Warning: Liquid nicotine can be lethal
A Mohawk Valley toddler got ahold of an uncapped container of “Heartland Vapes,” a liquid nicotine product. He drank some.
Within minutes, the 18-month-old boy was vomiting. Then the seizures started. His heart stopped beating by the time the ambulance arrived. Paramedics worked to revive him as they raced to the hospital, where doctors and nurses took over. The youngster did not survive.
His death led to the Child Nicotine Poisoning Prevention Act, signed into federal law in January 2016. It requires e-liquid manufacturers to comply with standards established by the Poison Prevention Packaging Act of 1970 by using special packaging that is difficult for children under 5 to open.
Just a quarter teaspoon of liquid nicotine is enough to kill a toddler, Upstate toxicologists point out in the journal Clinical Toxicology. Collaborating on the letter that was published Aug. 19 were doctors of pharmacy William Eggleston, Jeanna Marraffa and Christine Stork, and Nicholas Nacca, MD. The four work together at the Upstate New York Poison Center in Syracuse.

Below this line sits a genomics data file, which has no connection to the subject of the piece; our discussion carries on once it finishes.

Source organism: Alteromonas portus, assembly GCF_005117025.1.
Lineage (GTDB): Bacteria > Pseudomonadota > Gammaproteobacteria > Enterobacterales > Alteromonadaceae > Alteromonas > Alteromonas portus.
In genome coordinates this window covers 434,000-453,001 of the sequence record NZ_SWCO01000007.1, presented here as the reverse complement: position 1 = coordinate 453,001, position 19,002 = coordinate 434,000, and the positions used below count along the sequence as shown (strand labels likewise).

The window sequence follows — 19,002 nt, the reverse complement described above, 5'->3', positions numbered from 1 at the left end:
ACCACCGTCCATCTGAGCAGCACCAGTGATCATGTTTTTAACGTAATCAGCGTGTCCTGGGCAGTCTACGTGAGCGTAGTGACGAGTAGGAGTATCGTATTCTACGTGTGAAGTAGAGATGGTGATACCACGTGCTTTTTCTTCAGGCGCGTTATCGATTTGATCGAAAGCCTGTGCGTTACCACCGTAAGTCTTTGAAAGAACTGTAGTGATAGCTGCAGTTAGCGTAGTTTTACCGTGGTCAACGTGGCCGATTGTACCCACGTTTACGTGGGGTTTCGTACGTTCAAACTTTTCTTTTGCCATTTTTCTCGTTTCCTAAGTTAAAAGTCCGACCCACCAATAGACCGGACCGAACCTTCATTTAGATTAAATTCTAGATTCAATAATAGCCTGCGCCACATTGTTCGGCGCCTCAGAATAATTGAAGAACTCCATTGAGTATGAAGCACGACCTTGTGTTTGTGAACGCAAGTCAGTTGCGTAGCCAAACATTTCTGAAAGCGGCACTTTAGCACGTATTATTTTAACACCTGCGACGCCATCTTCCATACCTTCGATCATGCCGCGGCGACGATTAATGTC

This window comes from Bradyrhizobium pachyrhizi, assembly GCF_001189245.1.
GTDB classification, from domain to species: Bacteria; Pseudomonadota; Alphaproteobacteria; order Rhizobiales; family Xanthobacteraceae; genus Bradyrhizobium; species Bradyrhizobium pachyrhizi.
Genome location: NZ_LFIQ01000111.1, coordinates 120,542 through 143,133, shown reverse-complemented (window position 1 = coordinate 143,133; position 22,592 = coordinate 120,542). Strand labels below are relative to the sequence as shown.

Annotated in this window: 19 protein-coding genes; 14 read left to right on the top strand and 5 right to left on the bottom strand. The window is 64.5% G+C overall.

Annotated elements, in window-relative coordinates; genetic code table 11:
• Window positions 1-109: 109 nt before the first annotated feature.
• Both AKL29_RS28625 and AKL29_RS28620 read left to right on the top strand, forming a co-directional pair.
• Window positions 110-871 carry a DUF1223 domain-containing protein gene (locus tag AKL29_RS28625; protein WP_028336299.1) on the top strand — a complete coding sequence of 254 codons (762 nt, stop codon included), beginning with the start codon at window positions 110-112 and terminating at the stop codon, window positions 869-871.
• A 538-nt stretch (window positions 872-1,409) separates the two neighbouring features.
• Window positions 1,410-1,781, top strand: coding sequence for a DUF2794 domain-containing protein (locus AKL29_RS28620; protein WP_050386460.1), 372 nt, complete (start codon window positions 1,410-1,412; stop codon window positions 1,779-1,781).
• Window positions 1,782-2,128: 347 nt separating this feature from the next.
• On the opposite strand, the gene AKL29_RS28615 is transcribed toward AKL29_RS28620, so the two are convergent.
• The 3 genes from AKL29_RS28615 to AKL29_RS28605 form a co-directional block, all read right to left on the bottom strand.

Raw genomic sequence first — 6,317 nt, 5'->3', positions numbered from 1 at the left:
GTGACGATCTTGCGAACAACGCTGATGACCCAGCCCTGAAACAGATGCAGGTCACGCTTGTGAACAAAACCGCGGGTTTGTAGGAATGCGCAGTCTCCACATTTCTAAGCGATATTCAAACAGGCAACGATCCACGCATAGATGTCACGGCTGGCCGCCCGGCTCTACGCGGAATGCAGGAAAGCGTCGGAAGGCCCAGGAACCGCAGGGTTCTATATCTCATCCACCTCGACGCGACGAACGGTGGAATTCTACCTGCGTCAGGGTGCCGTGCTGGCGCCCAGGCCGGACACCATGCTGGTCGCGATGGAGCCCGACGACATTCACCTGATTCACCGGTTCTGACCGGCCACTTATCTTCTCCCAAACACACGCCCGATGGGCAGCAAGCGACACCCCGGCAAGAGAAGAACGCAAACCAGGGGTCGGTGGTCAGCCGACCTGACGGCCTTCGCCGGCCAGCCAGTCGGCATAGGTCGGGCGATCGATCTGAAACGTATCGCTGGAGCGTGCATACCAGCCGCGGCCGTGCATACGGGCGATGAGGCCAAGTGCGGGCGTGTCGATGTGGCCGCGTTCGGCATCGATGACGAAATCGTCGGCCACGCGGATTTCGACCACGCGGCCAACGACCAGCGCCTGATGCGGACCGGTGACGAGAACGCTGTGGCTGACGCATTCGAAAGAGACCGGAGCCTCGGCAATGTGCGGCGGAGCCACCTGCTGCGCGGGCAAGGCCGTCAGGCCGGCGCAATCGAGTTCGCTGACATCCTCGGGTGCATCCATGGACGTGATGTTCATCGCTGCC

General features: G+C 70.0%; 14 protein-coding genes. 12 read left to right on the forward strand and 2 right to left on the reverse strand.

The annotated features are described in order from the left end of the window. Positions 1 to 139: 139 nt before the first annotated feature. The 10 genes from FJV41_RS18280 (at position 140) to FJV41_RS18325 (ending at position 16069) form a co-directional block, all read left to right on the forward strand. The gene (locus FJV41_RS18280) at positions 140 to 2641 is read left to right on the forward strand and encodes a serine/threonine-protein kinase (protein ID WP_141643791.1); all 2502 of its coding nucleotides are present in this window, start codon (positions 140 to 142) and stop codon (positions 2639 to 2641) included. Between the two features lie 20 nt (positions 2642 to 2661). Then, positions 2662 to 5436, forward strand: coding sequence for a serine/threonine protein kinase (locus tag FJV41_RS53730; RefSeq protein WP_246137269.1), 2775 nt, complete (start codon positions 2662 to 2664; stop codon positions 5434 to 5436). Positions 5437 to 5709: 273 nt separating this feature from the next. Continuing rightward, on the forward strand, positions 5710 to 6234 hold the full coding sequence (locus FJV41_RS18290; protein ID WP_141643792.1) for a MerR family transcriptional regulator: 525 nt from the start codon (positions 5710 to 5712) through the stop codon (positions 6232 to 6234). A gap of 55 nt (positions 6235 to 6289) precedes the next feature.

They reported that the American Association of Poison Control Centers saw a 236 percent increase in calls related to e-liquid exposure in 2014, compared with the previous three years. “Nearly 60 percent of those exposure involved children less than 5 years of age,” their article says.
It goes on to say that severe outcomes occurred greater than 2¼ times more frequently in children exposed to e-liquid as compared with those exposed to traditional cigarettes.
Pediatricians and professionals working in poison control centers have expressed concerns over liquid nicotine products that are used in electronic cigarettes. The Upstate toxicologists say it‘s important for people to be aware of the potential dangers -- and to take precautions to prevent additional tragic exposures. Any liquid nicotine product should be kept out of the reach of children.
The Upstate New York Poison Center is available 24 hours per day, every day, at 800-222-1222.
This article appears in the winter 2017 issue of Upstate Health magazine. Hear a radio interview/podcast about the dangers of electronic cigarettes (e-cigarettes).